Of course, with this plethora of brands and near 20% of the global beer market, Anheuser has somewhat of a moat around its position in the industry. As I have written above, the beer market is dominated by four main companies, but as I have also written above, Anheuser-Busch is the biggest of these giants. Anheuser- Busch's sales totaled $39.8 billion during 2012, and it will be exceptionally difficult for any prospective competitors to elbow their way into the market. Additionally, any competitors would have to contend with Anheuser-Busch's multibillion dollar marketing budget.

In addition, Anheuser-Busch has plenty of room to grow in the future and has been tipped to be interested in acquiring SABMiller, creating an entity that controls nearly one-third of the world's beer market. Even if this megamerger does not go ahead, Anheuser-Busch has plenty of smaller regional peers it could bolt-on for additional growth.

Foolish summary
So overall, these three companies look like great investments for the long term. Anheuser-Busch's market dominance is impressive and implies that the company is unlikely to see a threat to its market position anytime soon. Meanwhile, DIRECTV is returning huge amounts of cash to investors while picking up recurring subscription revenue from its operations. And finally Burger King, which is currently pushing forward with an impressive expansion plan and generating huge amounts of cash.

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Fool contributor Rupert Hargreaves has no position in any stocks mentioned. The Motley Fool recommends Burger King Worldwide and DirecTV. Try any of our Foolish newsletter services free for 30 days. We Fools may not all hold the same opinions, but we all believe that considering a diverse range of insights makes us better investors. The Motley Fool has a disclosure policy.

4 in 5 Americans Are Ignoring Buffett's Warning

Don't be one of them.

Jun 12, 2015 at 5:01PM

Admitting fear is difficult.

So you can imagine how shocked I was to find out Warren Buffett recently told a select number of investors about the cutting-edge technology that's keeping him awake at night.

This past May, The Motley Fool sent 8 of its best stock analysts to Omaha, Nebraska to attend the Berkshire Hathaway annual shareholder meeting. CEO Warren Buffett and Vice Chairman Charlie Munger fielded questions for nearly 6 hours.
The catch was: Attendees weren't allowed to record any of it. No audio. No video. 

Our team of analysts wrote down every single word Buffett and Munger uttered. Over 16,000 words. But only two words stood out to me as I read the detailed transcript of the event: "Real threat."

That's how Buffett responded when asked about this emerging market that is already expected to be worth more than $2 trillion in the U.S. alone. Google has already put some of its best engineers behind the technology powering this trend.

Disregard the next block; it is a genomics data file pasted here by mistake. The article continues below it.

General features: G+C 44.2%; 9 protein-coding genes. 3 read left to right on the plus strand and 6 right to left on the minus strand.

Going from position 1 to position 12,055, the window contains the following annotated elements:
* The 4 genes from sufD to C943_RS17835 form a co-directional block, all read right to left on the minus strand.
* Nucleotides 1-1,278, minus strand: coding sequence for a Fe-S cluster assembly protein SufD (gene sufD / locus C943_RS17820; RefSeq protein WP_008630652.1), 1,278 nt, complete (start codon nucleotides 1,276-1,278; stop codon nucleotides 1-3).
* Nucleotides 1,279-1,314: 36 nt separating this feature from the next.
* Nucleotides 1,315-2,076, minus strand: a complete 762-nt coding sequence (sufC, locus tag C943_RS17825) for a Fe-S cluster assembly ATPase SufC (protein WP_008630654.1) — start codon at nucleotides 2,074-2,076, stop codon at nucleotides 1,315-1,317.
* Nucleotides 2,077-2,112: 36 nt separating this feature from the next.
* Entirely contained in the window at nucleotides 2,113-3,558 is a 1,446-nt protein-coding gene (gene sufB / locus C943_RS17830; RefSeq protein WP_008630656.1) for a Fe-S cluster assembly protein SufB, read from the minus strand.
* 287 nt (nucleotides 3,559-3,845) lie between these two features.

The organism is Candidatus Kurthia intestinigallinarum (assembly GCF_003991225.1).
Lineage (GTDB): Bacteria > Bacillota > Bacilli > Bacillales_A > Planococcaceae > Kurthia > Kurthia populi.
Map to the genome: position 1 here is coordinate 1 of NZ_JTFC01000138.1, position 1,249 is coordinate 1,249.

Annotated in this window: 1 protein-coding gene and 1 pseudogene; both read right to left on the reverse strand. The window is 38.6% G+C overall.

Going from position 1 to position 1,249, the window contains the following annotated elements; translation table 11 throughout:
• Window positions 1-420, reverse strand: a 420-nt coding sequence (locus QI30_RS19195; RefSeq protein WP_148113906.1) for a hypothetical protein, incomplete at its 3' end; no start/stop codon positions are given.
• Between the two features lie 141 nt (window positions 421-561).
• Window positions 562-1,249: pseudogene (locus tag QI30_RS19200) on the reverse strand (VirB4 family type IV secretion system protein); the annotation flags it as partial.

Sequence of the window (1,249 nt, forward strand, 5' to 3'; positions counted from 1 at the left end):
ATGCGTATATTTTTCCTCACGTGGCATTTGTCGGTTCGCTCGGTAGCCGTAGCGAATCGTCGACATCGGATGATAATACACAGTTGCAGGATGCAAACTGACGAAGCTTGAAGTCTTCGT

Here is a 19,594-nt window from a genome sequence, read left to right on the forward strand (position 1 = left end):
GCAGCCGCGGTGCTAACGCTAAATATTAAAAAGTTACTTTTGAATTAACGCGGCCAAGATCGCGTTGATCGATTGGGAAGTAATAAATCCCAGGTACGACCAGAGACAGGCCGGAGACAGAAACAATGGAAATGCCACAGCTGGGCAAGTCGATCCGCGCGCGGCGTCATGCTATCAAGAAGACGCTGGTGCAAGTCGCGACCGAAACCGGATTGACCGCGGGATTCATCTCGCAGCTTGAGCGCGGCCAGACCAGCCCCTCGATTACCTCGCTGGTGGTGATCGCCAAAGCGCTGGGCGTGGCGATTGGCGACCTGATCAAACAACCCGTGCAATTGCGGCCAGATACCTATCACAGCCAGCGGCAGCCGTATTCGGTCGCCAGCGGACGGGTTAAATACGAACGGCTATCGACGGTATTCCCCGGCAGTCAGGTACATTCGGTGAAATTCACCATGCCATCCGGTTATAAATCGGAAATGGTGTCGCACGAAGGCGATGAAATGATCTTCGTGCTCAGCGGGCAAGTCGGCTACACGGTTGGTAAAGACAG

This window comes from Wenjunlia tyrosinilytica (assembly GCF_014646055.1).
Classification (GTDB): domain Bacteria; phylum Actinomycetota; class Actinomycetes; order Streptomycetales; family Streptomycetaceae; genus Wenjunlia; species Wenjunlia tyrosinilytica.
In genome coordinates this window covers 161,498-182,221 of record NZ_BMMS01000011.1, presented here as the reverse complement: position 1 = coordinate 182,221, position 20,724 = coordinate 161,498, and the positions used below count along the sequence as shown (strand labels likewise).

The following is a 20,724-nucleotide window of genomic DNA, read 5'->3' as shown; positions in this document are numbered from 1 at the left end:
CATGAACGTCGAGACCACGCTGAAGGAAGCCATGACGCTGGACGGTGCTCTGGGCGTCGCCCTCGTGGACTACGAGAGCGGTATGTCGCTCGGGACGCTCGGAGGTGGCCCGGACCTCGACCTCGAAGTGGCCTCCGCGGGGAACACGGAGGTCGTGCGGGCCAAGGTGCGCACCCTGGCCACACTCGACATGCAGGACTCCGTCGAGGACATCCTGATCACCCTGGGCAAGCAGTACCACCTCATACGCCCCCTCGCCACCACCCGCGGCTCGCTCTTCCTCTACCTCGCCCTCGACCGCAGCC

The amazing thing is, while Buffett may be nervous, the rest of us can invest in this new industry BEFORE the old money realizes what hit them.

KPMG advises we're "on the cusp of revolutionary change" coming much "sooner than you think."

Even one legendary MIT professor had to recant his position that the technology was "beyond the capability of computer science." (He recently confessed to The Wall Street Journal that he's now a believer and amazed "how quickly this technology caught on.")

Yet according to one J.D. Power and Associates survey, only 1 in 5 Americans are even interested in this technology, much less ready to invest in it. Needless to say, you haven't missed your window of opportunity. 

Think about how many amazing technologies you've watched soar to new heights while you kick yourself thinking, "I knew about that technology before everyone was talking about it, but I just sat on my hands." 

Don't let that happen again. This time, it should be your family telling you, "I can't believe you knew about and invested in that technology so early on."

That's why I hope you take just a few minutes to access the exclusive research our team of analysts has put together on this industry and the one stock positioned to capitalize on this major shift.

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David Hanson owns shares of Berkshire Hathaway and American Express. The Motley Fool recommends and owns shares of Berkshire Hathaway, Google, and Coca-Cola.We Fools don't all hold the same opinions, but we all believe that considering a diverse range of insights makes us better investors. The Motley Fool has a disclosure policy.